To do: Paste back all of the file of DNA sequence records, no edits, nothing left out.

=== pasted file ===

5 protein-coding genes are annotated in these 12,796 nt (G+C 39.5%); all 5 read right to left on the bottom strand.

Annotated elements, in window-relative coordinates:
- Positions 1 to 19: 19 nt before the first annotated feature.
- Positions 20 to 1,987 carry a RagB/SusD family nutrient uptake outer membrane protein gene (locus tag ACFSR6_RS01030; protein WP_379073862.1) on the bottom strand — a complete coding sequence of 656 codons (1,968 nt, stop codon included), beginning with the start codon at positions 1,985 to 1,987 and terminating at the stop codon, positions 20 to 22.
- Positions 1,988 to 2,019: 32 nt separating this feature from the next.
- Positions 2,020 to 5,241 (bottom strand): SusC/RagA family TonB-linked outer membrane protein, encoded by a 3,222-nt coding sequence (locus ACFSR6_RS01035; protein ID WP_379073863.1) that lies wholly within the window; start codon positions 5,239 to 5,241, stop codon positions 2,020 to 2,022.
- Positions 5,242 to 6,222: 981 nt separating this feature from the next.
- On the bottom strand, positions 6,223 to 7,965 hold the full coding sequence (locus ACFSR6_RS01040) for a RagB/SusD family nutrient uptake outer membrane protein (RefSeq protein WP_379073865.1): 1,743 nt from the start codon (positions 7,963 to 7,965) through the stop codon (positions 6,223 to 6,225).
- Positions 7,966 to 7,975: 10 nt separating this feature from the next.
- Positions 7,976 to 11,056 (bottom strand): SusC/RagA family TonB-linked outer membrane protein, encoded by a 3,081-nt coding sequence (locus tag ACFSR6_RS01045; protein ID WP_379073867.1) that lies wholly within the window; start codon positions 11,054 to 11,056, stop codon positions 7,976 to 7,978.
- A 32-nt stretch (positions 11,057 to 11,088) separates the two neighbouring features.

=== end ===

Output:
5 protein-coding genes are annotated in these 12,796 nt (G+C 39.5%); all 5 read right to left on the bottom strand.

Annotated elements, in window-relative coordinates:
- Positions 1 to 19: 19 nt before the first annotated feature.
- Positions 20 to 1,987 carry a RagB/SusD family nutrient uptake outer membrane protein gene (locus tag ACFSR6_RS01030; protein WP_379073862.1) on the bottom strand — a complete coding sequence of 656 codons (1,968 nt, stop codon included), beginning with the start codon at positions 1,985 to 1,987 and terminating at the stop codon, positions 20 to 22.
- Positions 1,988 to 2,019: 32 nt separating this feature from the next.
- Positions 2,020 to 5,241 (bottom strand): SusC/RagA family TonB-linked outer membrane protein, encoded by a 3,222-nt coding sequence (locus ACFSR6_RS01035; protein ID WP_379073863.1) that lies wholly within the window; start codon positions 5,239 to 5,241, stop codon positions 2,020 to 2,022.
- Positions 5,242 to 6,222: 981 nt separating this feature from the next.
- On the bottom strand, positions 6,223 to 7,965 hold the full coding sequence (locus ACFSR6_RS01040) for a RagB/SusD family nutrient uptake outer membrane protein (RefSeq protein WP_379073865.1): 1,743 nt from the start codon (positions 7,963 to 7,965) through the stop codon (positions 6,223 to 6,225).
- Positions 7,966 to 7,975: 10 nt separating this feature from the next.
- Positions 7,976 to 11,056 (bottom strand): SusC/RagA family TonB-linked outer membrane protein, encoded by a 3,081-nt coding sequence (locus tag ACFSR6_RS01045; protein ID WP_379073867.1) that lies wholly within the window; start codon positions 11,054 to 11,056, stop codon positions 7,976 to 7,978.
- A 32-nt stretch (positions 11,057 to 11,088) separates the two neighbouring features.